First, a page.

IT'S unlikely that Jo-anne Warburton will ever complain about her husband's nagging.

For it was his persistence that made her seek medical help - and catch a potential killer disease in time.

One day in the shower, in February 2003, Jo-anne found a lump in her breast.

She felt she had no reason to be alarmed - after all, she was only 32.

She didn't smoke, she wasn't overweight and she had no history of breast cancer in her family.

Jo-anne had started her family young and also breastfed her three children - measures known to reduce the risk of developing a tumour.

But she mentioned her find to husband Alex, 34, who drives a concrete mixer for Readymix.

"I wasn't worried," she said. "The lump didn't hurt, but it was big enough to notice."

Her doctor, too, didn't seem overly concerned.

Jo-anne, a nursery nurse assistant at Play To Learn in Brighouse, said: "The GP set my mind at ease and said it would probably be fine.

"So I was sent to the breast clinic at the Calderdale Royal Hospital in Halifax. They had a feel, and I had a mammogram, and a biopsy.

"That's when I first got worried, they seemed to be rushing me through. Alex and I went back for the results. They take you into a room to tell you and we just couldn't believe it.

"I just thought: `That's it, I'm going to die.' We were both in shock. You honestly don't think something like that is going to happen to you.

"I never did the checks you're supposed to - but I'd urge everyone to, now."

Jo-anne continued: "The worst part is telling other people. My parents, my friends, my colleagues had all been saying: `It'll be nothing.' To have to face them and say: `Actually, it is something' was very hard. My mum was in tears."

Jo-anne, of Tofts Grove, Rastrick, had a full mastectomy and lymph nodes removed.

"I was pleased," she said. "I just wanted rid of it."

Examination of the tumour showed it was hormone-fed - meaning it was an easier cancer to deal with through hormone treatment. Drugs have caused hot flushes and the onset of an early menopause - side effects Jo-anne is happy to put up with.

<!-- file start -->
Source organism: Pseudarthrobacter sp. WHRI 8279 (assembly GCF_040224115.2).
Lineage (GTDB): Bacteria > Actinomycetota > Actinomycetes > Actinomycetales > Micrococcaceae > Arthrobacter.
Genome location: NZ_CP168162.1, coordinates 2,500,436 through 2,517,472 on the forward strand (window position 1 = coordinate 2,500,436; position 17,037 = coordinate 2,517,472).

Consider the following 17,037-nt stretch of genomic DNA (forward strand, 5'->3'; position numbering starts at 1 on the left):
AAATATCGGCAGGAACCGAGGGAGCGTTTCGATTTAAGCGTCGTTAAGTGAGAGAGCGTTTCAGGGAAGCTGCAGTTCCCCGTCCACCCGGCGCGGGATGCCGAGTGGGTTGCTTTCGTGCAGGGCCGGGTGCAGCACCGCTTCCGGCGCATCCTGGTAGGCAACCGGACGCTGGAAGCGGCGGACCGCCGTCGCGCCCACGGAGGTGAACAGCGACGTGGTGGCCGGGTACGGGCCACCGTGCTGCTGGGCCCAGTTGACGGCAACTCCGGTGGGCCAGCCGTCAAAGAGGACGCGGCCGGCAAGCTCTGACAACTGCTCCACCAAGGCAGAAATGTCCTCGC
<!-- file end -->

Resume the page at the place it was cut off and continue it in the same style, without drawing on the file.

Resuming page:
As mum to Jacob, 16, Daisy, eight, and Eden, four, she felt she had completed her family and was not worried about the threat of not being able to have more children.

Next came chemotherapy and Jo-anne tried out a new programme combining two types of the treatment, being pioneered by Cancer Research.

"Even chemo wasn't that bad," she said. "It's the fear of the unknown that terrifies people. It's not pleasant but I'd go for my sessions and we'd be laughing and joking.

"Cancer's not a death sentence, it's not the end of the road. I didn't lose my hair - though it thinned a bit, and I had it cut into a shorter style.

"I didn't want to be seen as a `cancer victim' and I wanted to be treated normally. But it was understandably hard for people who didn't know what to say to me."

Now, Jo-anne is gearing up for reconstructive surgery - the final step in her recovery process. At present she's wearing a saline-filled balloon to stretch her skin before a permanent implant is added.

Last year Jo-anne took part in the Race For Life in Huddersfield for the first time, wearing a T-shirt that said "In celebration of me!" on it.

"I'm not much of a runner, I have to say I walked round - but my excuse is that Daisy was with me," she said. "This time there's a big group of us - me, Daisy and Eden, my mum, my sister and her two children!"